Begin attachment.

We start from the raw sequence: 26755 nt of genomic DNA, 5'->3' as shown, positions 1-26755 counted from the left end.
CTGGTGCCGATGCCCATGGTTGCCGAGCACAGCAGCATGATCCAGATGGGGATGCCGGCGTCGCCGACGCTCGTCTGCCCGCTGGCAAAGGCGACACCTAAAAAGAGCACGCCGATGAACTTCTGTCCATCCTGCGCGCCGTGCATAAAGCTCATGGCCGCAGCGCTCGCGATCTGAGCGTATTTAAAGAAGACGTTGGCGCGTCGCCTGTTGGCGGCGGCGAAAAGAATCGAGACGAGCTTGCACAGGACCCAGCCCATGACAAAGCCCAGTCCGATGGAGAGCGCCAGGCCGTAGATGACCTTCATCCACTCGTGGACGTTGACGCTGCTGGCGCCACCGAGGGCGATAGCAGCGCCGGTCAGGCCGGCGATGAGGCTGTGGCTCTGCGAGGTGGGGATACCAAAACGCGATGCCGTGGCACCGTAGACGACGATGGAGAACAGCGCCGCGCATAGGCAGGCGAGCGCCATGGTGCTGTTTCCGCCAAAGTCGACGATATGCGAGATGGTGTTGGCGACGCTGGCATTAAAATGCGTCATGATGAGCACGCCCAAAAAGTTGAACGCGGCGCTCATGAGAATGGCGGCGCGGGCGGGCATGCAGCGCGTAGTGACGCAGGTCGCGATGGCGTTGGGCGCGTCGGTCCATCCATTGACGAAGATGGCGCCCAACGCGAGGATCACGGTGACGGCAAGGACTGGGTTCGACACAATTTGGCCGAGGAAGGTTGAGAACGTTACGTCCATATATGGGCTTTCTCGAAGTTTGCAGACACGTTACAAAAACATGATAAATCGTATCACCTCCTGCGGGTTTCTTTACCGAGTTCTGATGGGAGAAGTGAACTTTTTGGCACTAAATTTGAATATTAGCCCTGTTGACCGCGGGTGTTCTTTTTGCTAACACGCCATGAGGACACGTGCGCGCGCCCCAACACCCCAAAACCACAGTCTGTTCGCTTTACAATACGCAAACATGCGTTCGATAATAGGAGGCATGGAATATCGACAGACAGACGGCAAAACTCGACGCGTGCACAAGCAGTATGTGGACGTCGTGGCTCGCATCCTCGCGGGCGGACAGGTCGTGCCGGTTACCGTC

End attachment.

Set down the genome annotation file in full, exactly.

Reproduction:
We start from the raw sequence: 26755 nt of genomic DNA, 5'->3' as shown, positions 1-26755 counted from the left end.
CTGGTGCCGATGCCCATGGTTGCCGAGCACAGCAGCATGATCCAGATGGGGATGCCGGCGTCGCCGACGCTCGTCTGCCCGCTGGCAAAGGCGACACCTAAAAAGAGCACGCCGATGAACTTCTGTCCATCCTGCGCGCCGTGCATAAAGCTCATGGCCGCAGCGCTCGCGATCTGAGCGTATTTAAAGAAGACGTTGGCGCGTCGCCTGTTGGCGGCGGCGAAAAGAATCGAGACGAGCTTGCACAGGACCCAGCCCATGACAAAGCCCAGTCCGATGGAGAGCGCCAGGCCGTAGATGACCTTCATCCACTCGTGGACGTTGACGCTGCTGGCGCCACCGAGGGCGATAGCAGCGCCGGTCAGGCCGGCGATGAGGCTGTGGCTCTGCGAGGTGGGGATACCAAAACGCGATGCCGTGGCACCGTAGACGACGATGGAGAACAGCGCCGCGCATAGGCAGGCGAGCGCCATGGTGCTGTTTCCGCCAAAGTCGACGATATGCGAGATGGTGTTGGCGACGCTGGCATTAAAATGCGTCATGATGAGCACGCCCAAAAAGTTGAACGCGGCGCTCATGAGAATGGCGGCGCGGGCGGGCATGCAGCGCGTAGTGACGCAGGTCGCGATGGCGTTGGGCGCGTCGGTCCATCCATTGACGAAGATGGCGCCCAACGCGAGGATCACGGTGACGGCAAGGACTGGGTTCGACACAATTTGGCCGAGGAAGGTTGAGAACGTTACGTCCATATATGGGCTTTCTCGAAGTTTGCAGACACGTTACAAAAACATGATAAATCGTATCACCTCCTGCGGGTTTCTTTACCGAGTTCTGATGGGAGAAGTGAACTTTTTGGCACTAAATTTGAATATTAGCCCTGTTGACCGCGGGTGTTCTTTTTGCTAACACGCCATGAGGACACGTGCGCGCGCCCCAACACCCCAAAACCACAGTCTGTTCGCTTTACAATACGCAAACATGCGTTCGATAATAGGAGGCATGGAATATCGACAGACAGACGGCAAAACTCGACGCGTGCACAAGCAGTATGTGGACGTCGTGGCTCGCATCCTCGCGGGCGGACAGGTCGTGCCGGTTACCGTC